Tuesday, February 6, 2024
This is an excerpt of Chapter 14 from our new book Transforming the Business of Government: Insights on Resiliency, Innovation, and Performance

For over two decades, the federal government has sought to advance shared services policy and business practices within agencies and across the executive branch. Yet limited progress has been made on both fronts because this policy-centric approach skips past the foundations of design, structure, and funding. Agencies should take a step back for a more holistic approach to consider mission enablement functions and their funding. By doing so, agencies can manage these functions through a more rational, transparent, accountable, and consolidated approach, linked to mission outcomes. once successful at the agency level, the government can enable future broader enterprise-wide applications.

This chapter examines NASA’s approach to mission enablement services, illustrating a proven example of the “one firm” mindset and approach, and discusses new research findings underscoring the benefits of operating as “one firm.”1 It offers recommendations and considerations for agencies, the office of Management and Budget, and Congress to move shared services forward in the federal government in a different, and hopefully more successful, way than has been tried over the past two decades.

From Parts to a whole: A Proven Model for Agency Mission Accomplishment

“Mission support” functions, including financial management (FM), human resources (HR), information technology (IT), procurement, and business sup- port services, have been deemed administrative matters in agencies and are not always positioned as mission-essential. Outside of the IT realm, Congress often lacks visibility into the spending and investments in functions like HR.2 Congress does not recognize functions like HR as mission-enabling functions that cannot be separated from mission or program delivery, as has been the case in the past.3

The current approach devalues, even ignores, mission-enabling functions. In large departments, each bureau or component agency maintains its own FM, HR, IT, and procurement shops. Agencies usually justify this arrangement due to “unique mission requirements.” This design is extremely costly and inefficient and has led to inconsistent results. Further, employees working at bureau-level shops may not necessarily see themselves as departmental employees, and their career opportunities are likely attenuated based on their organization, rather than as part of a broader departmental talent ecosystem. Many of these employees may see their functional mission as their primary responsibility and focus.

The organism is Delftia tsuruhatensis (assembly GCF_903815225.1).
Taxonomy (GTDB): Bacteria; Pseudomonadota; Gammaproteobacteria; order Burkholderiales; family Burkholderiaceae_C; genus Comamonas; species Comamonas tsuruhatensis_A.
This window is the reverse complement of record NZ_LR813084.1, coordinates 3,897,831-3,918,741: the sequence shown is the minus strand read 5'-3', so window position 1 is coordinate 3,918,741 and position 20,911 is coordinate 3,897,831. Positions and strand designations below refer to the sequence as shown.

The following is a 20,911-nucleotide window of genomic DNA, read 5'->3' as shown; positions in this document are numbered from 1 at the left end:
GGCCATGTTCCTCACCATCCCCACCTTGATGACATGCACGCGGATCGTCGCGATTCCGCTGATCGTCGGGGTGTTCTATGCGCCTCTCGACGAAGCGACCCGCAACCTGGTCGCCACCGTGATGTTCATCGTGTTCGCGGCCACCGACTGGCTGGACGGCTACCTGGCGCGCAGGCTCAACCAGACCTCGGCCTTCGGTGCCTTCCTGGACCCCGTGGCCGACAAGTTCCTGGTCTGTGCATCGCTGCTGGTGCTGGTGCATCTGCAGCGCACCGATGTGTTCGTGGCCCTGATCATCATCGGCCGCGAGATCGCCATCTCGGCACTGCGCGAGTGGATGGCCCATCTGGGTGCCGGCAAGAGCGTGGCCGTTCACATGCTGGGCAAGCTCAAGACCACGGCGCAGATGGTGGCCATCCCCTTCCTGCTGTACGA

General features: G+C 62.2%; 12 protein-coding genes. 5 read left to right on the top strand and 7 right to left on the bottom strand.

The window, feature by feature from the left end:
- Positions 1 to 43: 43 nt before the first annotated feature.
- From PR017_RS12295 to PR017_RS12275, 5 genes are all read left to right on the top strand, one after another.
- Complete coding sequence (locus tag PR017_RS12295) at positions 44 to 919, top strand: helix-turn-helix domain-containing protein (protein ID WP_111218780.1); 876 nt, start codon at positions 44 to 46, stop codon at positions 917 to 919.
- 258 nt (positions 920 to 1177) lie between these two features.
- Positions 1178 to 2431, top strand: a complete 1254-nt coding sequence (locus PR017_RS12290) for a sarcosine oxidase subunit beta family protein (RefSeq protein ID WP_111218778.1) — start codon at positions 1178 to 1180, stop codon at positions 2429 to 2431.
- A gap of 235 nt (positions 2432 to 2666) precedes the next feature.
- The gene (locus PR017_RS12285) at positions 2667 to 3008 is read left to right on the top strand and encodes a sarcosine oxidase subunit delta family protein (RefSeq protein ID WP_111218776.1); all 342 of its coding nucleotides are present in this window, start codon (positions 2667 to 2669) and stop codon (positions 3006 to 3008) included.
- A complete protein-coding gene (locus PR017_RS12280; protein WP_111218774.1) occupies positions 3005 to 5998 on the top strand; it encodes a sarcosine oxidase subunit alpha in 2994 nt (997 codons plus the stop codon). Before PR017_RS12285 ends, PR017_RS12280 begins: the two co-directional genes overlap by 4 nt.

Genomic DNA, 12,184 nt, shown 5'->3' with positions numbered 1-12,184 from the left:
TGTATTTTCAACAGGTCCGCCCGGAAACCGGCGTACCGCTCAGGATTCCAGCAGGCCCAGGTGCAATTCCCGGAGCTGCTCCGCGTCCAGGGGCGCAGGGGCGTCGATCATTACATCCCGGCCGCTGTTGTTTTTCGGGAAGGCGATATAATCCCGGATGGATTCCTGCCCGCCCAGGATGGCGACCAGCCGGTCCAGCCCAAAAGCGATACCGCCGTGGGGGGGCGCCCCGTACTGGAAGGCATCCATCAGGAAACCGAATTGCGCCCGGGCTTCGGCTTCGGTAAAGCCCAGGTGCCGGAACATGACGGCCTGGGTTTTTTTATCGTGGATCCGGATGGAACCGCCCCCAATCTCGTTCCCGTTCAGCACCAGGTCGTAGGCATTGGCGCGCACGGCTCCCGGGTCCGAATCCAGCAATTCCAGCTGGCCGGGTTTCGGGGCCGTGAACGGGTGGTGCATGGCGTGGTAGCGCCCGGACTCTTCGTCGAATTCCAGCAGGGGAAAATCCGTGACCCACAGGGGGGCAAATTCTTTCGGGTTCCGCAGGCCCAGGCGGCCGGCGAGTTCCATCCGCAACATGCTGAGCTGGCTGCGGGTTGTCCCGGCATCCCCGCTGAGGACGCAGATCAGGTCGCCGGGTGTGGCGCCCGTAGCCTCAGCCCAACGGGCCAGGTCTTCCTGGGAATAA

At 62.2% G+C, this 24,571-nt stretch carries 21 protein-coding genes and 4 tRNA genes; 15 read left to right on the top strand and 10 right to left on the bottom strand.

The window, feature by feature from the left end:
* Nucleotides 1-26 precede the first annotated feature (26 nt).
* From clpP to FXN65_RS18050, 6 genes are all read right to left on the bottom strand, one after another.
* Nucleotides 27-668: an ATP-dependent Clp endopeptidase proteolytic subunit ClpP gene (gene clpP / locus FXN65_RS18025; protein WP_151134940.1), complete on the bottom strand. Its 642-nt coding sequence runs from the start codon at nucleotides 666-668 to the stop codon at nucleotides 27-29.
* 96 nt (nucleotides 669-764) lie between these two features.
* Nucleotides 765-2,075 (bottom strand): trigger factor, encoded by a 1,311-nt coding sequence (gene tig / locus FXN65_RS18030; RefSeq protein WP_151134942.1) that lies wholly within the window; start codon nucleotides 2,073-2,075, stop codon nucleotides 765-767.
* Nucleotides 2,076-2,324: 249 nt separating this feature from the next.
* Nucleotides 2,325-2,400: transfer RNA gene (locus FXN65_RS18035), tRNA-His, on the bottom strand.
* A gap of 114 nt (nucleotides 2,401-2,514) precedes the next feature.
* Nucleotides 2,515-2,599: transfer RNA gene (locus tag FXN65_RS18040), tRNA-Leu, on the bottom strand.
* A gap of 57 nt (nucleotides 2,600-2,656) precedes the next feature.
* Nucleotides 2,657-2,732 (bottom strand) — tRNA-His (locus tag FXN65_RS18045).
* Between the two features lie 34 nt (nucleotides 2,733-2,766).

The Consolidated Business Services Organization (CBSO) model is a proven model for mission enablement services. It enables a one-agency mindset and operating behaviors, with improved effectiveness, efficiency, and outcomes. With a one-agency mindset, success of the whole is prioritized over any of the individual parts. “Unique mission requirements” cannot continue to be an excuse for programs or agencies persisting with inefficient mission support functions. Government leaders can succeed by focusing on long-term management reforms to drive transformational change that enables a one-agency mindset and yields improved performance.

NASA’s Shared Service Center: An Example of Enterprise Mission Enablement Services